Reserved, Invalid, and Misconfigured Usernames

Last modified: March 17, 2023


This document explains cPanel & WHM’s username restrictions and what to do if you encounter an invalid, reserved, or misconfigured username.

Basic restrictions

cPanel & WHM applies the following rules when you create or modify a cPanel or WHM username:

Usernames may only use lowercase letters (a–z) and digits (0–9).

  • Usernames cannot contain more than 16 characters.
  • Usernames cannot begin with a digit (0–9) or the string test.
  • Usernames cannot end with the string assword.

Special cases

  • You cannot create a username with the hyphen character (-), but you can change an account’s name to use a hyphen when you transfer that account to another system.
  • To allow usernames over eight characters in length, set the LONGUSERS: 1 environment variable in the /var/cpanel/whm/nvdata/root.yaml file.
  • If you plan to use MySQL® or PostgreSQL® as a database engine, the first eight characters must be unique on the system.

    You can disable database prefixing with the Add prefix to names of new databases and database users option in the SQL section of WHM’s Tweak Settings interface (WHM » Home » Server Configuration » Tweak Settings).

  • To allow leading digits in a username, create the /etc/allowstupidstuff touch file.

Reserved usernames

During TSR-2017-0006, we expanded the list of reserved usernames to include email aliases listed in the /etc/aliases and /etc/localaliases files. The system will also reserve usernames that are aliased to a reserved username.

cPanel & WHM reserves some usernames for the system’s use, and you cannot use them for cPanel or WHM accounts. This list of reserved usernames can grow over time, and new versions of cPanel & WHM may add to this list.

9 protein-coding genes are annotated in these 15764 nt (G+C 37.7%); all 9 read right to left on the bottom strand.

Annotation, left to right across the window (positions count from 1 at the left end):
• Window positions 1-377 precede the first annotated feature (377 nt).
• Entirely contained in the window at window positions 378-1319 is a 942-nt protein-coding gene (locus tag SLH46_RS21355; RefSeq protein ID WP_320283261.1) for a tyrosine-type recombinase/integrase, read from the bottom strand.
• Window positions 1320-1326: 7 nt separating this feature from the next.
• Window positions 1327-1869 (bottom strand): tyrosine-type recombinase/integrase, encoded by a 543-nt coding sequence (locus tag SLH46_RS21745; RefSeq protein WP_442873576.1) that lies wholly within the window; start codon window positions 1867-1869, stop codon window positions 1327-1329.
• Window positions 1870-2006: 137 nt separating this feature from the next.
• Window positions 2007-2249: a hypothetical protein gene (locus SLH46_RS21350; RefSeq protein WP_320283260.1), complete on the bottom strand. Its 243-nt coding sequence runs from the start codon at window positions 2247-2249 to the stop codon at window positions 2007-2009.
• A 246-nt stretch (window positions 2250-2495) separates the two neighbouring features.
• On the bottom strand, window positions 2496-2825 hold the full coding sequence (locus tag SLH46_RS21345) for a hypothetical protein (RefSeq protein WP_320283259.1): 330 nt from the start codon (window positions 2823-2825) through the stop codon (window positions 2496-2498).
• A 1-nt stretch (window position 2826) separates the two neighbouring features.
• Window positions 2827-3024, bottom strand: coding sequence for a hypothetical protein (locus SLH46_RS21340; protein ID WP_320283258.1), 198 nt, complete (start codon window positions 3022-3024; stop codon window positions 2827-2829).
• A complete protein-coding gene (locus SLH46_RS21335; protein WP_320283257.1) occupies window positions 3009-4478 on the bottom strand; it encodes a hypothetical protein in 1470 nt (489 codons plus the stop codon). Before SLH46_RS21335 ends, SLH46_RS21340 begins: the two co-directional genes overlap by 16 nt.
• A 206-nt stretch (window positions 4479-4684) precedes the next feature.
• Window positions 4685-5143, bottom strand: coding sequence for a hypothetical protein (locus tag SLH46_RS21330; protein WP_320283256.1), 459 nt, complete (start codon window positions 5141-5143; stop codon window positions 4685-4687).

cPanel & WHM checks the following files to determine whether to reserve or restrict a username or alias:

  • /usr/local/cpanel/Cpanel/Validate/Username/
  • /etc/aliases
  • /etc/localaliases

Reserved aliases

By default, the system reserves the following list of aliases:

Username Alias
root abuse, adm, amandabackup, apache, bin, canna, daemon, dbus, decode, desktop, dovecot, dumper, fax, ftp, games, gdm, gopher, halt, hostmaster, ident, ingres, ldap, lp, mail, mailnull, manager, mysql, named, netdump, news, nfsnobody, nobody, noc, nscd, ntp, nut, operator, pcap, postfix, postgres, postmaster, privoxy, pvm, quagga, radiusd, radvd, root, rpc, rpcuser, rpm, security, shutdown, smmsp, squid, sshd, sync, system, toor, uucp, vcsa, webalizer, webmaster, wnn, xfs
postmaster info, mailer-daemon, marketing, sales, support
news newsadm, newsadmin, usenet
ftp ftp-adm, ftp-admin, ftpadm, ftpadmin
webmaster www

Resolve problems

To resolve issues with invalid, reserved, or restricted usernames or aliases, run the following command as the root user to rename the account:

whmapi1 modifyacct user=username newuser=newusername

In this example, username represents the current (restricted) username, and newusername represents the new username that you wish to assign to the account.

Remove username aliases

You can also remove reserved aliases from the /etc/aliases and /etc/localaliases files.

Misconfigured usernames

Misconfigured usernames do not possess some information or exist in an incomplete state. To fix a misconfigured username, run the following command as the root user:

/usr/local/cpanel/scripts/updateuserdomains --force

Additional Documentation